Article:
The carbon intensity of energy infrastructure in emerging markets and developing economies (EMDEs) is shaping the climate. To limit global temperature rise to 1.5 degrees Celsius from pre-industrial levels (the level scientists have identified as important), annual investment in renewable-energy infrastructure must more than triple from current levels. With more than 75 percent of global infrastructure yet to be built, the world needs to finance and build the next generation of low-carbon energy infrastructure.
Financial institutions and countries alike have, this year, accelerated their climate pledges, notably their promises to achieve “net-zero” emissions by mid-century. But even with these pledges, current policies are projected to result in about 2.7 degrees of warming above pre-industrial levels. Financing to meet escalating energy-infrastructure needs in EMDEs is short by many trillions, with developing economies receiving only one-fifth of global investment in clean energy despite accounting for two-thirds of the world’s population.
In a peer-reviewed article we and Stanford colleagues published in November—the result of months of analysis as part of the policy practicum Stanford Climate of Infrastructure Project—we find that more than half of the new electricity generation financed in EMDEs from 2018 through 2020 is so carbon-intensive that it is not aligned, or consistent, with the goal of limiting global warming to 1.5 degrees.
Financial institutions, in the money they provide, are facilitating these too-carbon-intensive projects. How these institutions allocate and underwrite capital can make or break energy-transition efforts in a region. Thus, financial institutions must be held accountable for the carbon impacts of their investment decisions.
Our analysis tracks financing instruments for every EMDE power plant included in two data sources assembled by the World Bank. We refined and expanded the World Bank data; our resulting database includes information about the institutions providing financing, the nature of their investments, and where they put that money. We then applied certain methodologies to impute each project’s likely carbon-emission trajectory.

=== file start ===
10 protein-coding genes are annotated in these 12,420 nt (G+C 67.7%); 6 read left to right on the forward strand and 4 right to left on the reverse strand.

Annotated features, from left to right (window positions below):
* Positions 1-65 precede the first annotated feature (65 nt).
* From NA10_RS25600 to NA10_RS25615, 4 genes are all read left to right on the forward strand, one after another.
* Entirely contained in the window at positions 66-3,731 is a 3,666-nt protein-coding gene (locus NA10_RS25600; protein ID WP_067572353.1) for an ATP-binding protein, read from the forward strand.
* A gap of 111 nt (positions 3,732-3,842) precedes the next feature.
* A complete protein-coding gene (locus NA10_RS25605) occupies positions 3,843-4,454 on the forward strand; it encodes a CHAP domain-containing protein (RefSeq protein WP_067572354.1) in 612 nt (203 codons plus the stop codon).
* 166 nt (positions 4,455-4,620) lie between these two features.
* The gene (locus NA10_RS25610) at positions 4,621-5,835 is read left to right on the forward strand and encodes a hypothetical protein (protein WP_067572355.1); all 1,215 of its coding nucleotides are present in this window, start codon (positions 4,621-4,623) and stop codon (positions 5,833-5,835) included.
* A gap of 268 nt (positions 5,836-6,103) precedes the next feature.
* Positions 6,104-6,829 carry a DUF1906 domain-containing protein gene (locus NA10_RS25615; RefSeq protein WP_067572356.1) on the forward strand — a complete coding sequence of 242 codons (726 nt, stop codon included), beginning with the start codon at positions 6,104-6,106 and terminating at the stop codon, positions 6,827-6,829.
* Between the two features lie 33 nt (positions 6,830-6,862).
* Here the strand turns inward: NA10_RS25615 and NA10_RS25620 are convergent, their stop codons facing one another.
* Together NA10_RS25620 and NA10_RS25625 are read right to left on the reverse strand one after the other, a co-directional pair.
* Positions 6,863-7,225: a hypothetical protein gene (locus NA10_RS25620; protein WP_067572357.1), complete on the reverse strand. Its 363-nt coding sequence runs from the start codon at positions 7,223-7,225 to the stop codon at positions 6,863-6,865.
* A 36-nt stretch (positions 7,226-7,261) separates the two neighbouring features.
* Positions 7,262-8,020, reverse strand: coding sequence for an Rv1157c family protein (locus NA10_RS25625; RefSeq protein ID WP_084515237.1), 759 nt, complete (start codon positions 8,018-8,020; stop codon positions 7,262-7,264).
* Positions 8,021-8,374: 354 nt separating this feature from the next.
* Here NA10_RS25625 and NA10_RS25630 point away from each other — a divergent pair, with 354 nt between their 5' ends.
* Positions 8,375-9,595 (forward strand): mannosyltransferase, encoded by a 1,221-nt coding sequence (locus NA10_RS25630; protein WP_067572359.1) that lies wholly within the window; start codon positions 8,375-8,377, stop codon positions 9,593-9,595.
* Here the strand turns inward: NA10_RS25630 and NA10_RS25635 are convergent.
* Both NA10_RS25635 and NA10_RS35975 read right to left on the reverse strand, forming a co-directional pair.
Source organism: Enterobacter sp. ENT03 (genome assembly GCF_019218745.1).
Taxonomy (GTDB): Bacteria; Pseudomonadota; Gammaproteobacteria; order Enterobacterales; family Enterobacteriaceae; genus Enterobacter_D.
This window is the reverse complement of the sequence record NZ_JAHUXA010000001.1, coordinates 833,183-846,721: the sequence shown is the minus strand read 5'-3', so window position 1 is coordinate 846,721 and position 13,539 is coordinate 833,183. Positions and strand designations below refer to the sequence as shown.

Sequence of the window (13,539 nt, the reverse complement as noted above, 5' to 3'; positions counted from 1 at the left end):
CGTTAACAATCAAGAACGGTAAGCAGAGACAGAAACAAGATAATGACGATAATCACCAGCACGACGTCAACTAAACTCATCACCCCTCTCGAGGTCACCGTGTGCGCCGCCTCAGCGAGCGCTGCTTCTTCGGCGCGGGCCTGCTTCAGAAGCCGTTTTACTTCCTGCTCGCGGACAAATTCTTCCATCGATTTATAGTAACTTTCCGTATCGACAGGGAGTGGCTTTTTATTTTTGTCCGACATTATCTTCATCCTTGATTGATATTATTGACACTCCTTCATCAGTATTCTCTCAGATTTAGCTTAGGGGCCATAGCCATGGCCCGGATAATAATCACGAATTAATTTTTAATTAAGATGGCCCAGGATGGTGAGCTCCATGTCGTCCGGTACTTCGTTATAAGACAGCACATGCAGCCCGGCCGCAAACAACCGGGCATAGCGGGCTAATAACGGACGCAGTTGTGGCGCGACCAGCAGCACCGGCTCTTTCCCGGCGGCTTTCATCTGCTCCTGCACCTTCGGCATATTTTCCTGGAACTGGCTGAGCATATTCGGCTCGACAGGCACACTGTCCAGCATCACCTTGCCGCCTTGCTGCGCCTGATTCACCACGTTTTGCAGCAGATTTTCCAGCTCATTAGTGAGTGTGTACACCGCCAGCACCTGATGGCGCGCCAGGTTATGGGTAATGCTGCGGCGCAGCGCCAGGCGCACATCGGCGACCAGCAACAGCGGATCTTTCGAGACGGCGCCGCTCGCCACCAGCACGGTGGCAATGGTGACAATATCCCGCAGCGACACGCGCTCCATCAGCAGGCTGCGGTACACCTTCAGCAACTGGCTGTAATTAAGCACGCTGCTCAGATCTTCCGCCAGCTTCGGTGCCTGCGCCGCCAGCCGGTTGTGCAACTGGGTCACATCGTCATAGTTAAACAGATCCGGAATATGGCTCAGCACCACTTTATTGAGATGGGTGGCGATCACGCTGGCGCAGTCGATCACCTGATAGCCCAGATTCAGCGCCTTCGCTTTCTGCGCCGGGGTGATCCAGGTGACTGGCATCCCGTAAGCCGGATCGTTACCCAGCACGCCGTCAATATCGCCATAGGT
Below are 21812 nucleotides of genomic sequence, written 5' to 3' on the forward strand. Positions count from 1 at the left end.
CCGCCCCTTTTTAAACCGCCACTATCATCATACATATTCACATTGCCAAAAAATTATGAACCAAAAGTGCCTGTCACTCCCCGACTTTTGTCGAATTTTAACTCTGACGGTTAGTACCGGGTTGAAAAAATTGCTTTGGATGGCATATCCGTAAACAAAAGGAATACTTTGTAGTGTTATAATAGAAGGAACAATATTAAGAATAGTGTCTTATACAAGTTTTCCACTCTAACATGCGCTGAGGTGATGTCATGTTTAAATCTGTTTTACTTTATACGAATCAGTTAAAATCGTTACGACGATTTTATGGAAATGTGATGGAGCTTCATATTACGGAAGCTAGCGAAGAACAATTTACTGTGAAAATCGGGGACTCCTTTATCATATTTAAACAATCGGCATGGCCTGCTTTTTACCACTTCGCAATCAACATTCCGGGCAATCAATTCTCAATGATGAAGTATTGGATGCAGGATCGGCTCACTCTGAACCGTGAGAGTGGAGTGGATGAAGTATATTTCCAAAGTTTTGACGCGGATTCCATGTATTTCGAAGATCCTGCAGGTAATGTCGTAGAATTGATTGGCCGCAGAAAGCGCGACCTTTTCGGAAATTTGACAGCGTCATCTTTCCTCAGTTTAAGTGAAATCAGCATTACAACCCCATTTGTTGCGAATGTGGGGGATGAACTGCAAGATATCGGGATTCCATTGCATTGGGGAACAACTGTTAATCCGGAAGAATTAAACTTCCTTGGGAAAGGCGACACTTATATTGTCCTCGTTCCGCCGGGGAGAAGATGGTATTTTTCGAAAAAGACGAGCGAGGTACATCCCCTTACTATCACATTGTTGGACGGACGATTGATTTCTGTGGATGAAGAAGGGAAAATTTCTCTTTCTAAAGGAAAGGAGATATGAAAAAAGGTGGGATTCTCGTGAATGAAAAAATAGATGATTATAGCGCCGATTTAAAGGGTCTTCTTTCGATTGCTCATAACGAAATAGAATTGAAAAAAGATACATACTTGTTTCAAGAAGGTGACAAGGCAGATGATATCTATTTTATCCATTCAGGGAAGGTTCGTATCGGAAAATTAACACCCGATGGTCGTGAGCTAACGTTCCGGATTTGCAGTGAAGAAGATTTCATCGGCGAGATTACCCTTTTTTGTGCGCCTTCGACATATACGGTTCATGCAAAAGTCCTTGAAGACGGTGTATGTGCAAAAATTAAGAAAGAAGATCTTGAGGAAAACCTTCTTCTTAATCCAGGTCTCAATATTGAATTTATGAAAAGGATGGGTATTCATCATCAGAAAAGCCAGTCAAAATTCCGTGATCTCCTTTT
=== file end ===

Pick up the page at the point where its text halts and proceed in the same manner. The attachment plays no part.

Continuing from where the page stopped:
We published our research in the journal iScience in a peer-reviewed article, “Hot Money: Illuminating the Financing of High-Carbon Infrastructure in the Developing World.” We conducted our research as part of the Stanford Law School Law and Policy Lab. Jeffrey Ball, scholar-in-residence at the Steyer-Taylor Center for Energy Policy and Finance, a joint initiative of Stanford’s law and business schools, led the work.
By assessing the carbon intensity of each power plant—and thus of different financiers’ portfolios of power plants—our study illuminates which players and host countries are promoting low-carbon infrastructure and which ones are opting for high-carbon projects.
One of our key findings is that ending financing for new coal-fired power plants, though it would be a monumental achievement, would not itself be sufficient to achieve global climate goals. The problem, we conclude, is a dramatic increase in natural-gas-fired power plants.
Our data indicates that natural-gas-fired plants financed between 2018 and 2020 in EMDEs will account for 44 percent of projected emissions from all of the power plants financed during this period. And fully 80 percent of those new natural-gas-fired plants, we find, are misaligned with global climate targets. Indeed, if those natural-gas plants are not fitted with technology to capture and dispose of their carbon emissions—and the vast majority of them are not expected to be—they will, we estimate, emit annually almost as much CO2 as all the coal plants that were financed in the same period.
Another important finding from our research is that much of the money financing climate-misaligned infrastructure is not foreign—the focus of much previous scholarship—but domestic. In other words, institutions within EMDE countries are, through their own decisions, shaping their countries’ carbon trajectories. This finding allows policymakers and regulators in these host countries to identify new and crucial levers to direct future infrastructure investment in EMDEs toward a lower-carbon path.
In addition, we highlight the influence that multilateral financiers wield beyond just the number of dollars they invest. The Asian Development Bank and the Japan Bank for International Cooperation, for example, commonly act as “keystone financiers”—anchor investors that also bring in numerous smaller banks to invest together in high-carbon infrastructure deals. These institutions’ decisions to finance high- or low-carbon infrastructure often de-risk and catalyze similar decisions by other institutions. As these keystone financial institutions work to implement their climate strategies and live up to their climate pledges, host countries would do well to focus on them as key levers in the bid to decarbonize infrastructure finance.
This peer-reviewed article caps just the first phase of the Stanford Climate of Infrastructure Project. The project will continue, through additional work with additional Stanford students, to illuminate the drivers of the financing of high-carbon infrastructure in the places where significant infrastructure is being built: emerging and developing economies. The project’s goal is increased transparency of financial flows and, as a result, increased accountability for financiers. Infrastructure finance is a critical mechanism to decarbonize the developing world—and, in so doing, to keep global climate targets in sight. SL
Angela Ortega Pastor (@angortegap), MA ’21, worked for the International Energy Agency before studying international finance at Stanford. She now works in climate finance. David Liou is a JD/MBA candidate who previously worked in project finance and corporate strategy.